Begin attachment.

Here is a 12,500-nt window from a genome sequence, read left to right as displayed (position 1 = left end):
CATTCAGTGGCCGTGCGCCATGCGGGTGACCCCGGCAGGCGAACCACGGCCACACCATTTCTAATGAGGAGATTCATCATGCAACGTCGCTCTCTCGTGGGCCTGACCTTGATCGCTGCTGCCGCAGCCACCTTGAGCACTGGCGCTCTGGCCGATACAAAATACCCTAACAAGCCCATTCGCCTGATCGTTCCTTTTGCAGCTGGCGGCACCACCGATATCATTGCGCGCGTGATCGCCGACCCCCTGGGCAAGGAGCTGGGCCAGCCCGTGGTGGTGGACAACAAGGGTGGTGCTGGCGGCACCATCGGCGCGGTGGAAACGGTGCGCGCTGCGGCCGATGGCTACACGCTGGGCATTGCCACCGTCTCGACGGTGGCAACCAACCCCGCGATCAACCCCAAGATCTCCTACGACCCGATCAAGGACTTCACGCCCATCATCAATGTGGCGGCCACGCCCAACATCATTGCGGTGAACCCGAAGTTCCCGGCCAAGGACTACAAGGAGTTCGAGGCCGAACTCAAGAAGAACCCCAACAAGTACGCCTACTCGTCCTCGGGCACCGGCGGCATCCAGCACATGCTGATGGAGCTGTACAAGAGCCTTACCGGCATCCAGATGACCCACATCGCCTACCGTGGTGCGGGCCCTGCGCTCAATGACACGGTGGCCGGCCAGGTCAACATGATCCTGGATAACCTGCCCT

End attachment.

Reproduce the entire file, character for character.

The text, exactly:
Here is a 12,500-nt window from a genome sequence, read left to right as displayed (position 1 = left end):
CATTCAGTGGCCGTGCGCCATGCGGGTGACCCCGGCAGGCGAACCACGGCCACACCATTTCTAATGAGGAGATTCATCATGCAACGTCGCTCTCTCGTGGGCCTGACCTTGATCGCTGCTGCCGCAGCCACCTTGAGCACTGGCGCTCTGGCCGATACAAAATACCCTAACAAGCCCATTCGCCTGATCGTTCCTTTTGCAGCTGGCGGCACCACCGATATCATTGCGCGCGTGATCGCCGACCCCCTGGGCAAGGAGCTGGGCCAGCCCGTGGTGGTGGACAACAAGGGTGGTGCTGGCGGCACCATCGGCGCGGTGGAAACGGTGCGCGCTGCGGCCGATGGCTACACGCTGGGCATTGCCACCGTCTCGACGGTGGCAACCAACCCCGCGATCAACCCCAAGATCTCCTACGACCCGATCAAGGACTTCACGCCCATCATCAATGTGGCGGCCACGCCCAACATCATTGCGGTGAACCCGAAGTTCCCGGCCAAGGACTACAAGGAGTTCGAGGCCGAACTCAAGAAGAACCCCAACAAGTACGCCTACTCGTCCTCGGGCACCGGCGGCATCCAGCACATGCTGATGGAGCTGTACAAGAGCCTTACCGGCATCCAGATGACCCACATCGCCTACCGTGGTGCGGGCCCTGCGCTCAATGACACGGTGGCCGGCCAGGTCAACATGATCCTGGATAACCTGCCCT